USC Law is firmly committed to a policy against discrimination based upon ethnicity, national origin, disability, race, religion, political beliefs, gender, sexual orientation,
or age. The primary goal of the admissions process is to enroll students who demonstrate outstanding academic and professional promise and whose background and
experience will enhance the diversity of the student body or the profession, or will enrich USC Law's educational environment. USC Law's admissions process is guided by
the view that a student body which reflects the broad and rich diversity of our society provides a superior educational environment for all law students.
An applicant will be regarded as potentially contributing to student diversity if his or her background or experience would not ordinarily be well-represented in the student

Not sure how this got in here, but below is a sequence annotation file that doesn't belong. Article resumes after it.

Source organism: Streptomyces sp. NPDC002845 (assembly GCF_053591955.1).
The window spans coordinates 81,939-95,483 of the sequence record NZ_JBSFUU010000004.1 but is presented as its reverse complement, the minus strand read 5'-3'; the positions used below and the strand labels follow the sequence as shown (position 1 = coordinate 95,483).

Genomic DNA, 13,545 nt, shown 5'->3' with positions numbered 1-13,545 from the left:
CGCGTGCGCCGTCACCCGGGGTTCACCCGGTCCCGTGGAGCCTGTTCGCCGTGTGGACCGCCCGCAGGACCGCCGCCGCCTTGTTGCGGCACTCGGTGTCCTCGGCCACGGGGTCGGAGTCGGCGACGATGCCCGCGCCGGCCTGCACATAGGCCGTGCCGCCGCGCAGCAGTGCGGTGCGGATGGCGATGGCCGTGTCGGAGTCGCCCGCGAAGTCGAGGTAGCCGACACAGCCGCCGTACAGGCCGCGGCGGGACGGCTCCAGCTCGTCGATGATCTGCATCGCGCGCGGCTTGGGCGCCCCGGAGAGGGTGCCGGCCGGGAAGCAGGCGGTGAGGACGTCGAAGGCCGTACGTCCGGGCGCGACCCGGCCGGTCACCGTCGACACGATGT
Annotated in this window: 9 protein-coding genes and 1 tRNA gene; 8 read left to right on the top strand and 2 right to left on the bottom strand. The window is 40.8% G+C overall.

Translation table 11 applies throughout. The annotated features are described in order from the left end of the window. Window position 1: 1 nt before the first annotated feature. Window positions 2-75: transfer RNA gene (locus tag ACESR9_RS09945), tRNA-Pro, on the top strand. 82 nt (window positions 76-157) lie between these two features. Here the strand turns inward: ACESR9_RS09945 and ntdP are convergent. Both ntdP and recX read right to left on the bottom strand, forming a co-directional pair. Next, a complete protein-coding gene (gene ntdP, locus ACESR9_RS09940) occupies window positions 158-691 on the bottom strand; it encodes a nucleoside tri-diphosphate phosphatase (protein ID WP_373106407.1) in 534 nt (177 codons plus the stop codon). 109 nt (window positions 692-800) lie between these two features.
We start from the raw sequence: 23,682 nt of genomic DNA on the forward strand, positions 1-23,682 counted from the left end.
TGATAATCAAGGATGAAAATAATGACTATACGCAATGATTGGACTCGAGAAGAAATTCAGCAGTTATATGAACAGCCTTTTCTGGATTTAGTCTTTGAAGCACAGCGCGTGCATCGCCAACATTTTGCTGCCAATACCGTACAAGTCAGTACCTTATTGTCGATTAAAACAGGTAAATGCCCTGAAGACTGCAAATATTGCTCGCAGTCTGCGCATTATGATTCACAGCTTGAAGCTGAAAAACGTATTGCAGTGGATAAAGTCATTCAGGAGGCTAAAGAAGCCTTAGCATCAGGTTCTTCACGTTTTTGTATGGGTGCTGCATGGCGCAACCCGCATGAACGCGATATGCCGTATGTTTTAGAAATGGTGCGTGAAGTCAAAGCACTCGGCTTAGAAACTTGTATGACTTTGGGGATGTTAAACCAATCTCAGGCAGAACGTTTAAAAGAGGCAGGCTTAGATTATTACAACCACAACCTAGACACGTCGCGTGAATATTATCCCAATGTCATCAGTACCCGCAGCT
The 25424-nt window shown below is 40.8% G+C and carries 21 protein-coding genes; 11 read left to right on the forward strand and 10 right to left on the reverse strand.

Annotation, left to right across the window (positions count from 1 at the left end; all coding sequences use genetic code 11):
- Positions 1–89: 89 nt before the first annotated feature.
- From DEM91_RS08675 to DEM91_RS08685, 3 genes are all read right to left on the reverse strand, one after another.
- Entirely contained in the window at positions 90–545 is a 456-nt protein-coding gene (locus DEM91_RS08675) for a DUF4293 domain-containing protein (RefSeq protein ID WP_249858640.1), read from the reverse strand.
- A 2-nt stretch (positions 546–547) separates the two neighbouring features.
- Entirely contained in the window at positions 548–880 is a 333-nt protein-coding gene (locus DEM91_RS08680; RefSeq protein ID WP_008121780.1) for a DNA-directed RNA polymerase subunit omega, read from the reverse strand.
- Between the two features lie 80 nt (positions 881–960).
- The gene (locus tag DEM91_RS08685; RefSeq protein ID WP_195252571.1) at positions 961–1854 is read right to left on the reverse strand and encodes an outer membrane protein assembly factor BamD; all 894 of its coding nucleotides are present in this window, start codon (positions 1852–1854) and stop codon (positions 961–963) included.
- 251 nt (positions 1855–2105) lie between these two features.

body or the profession. Examples of applicants' background or experience which may be considered for diversity purposes include (but are not limited to) the following: an
applicant who has struggled against prejudice, economic disadvantage, family or personal adversity, or other social hardships (perhaps as a result of disability, race,
ethnicity, national origin, age, gender, sexual orientation or religious affiliation); an applicant who has lived in a foreign country or who spoke a language other than English
at home; an applicant who possesses unusual career goals, employment history (perhaps military or law enforcement experience), or educational background (including
graduate study); or an applicant who demonstrates unusual extracurricular achievement (including school or community service).
An applicant who believes that his or her background or experience can contribute to USC Law's goal of diversity and educational enrichment—and who wishes to have
this considered in the admissions process—should provide written detailed information about his or her background or experience as part of the application. Providing such
information is voluntary.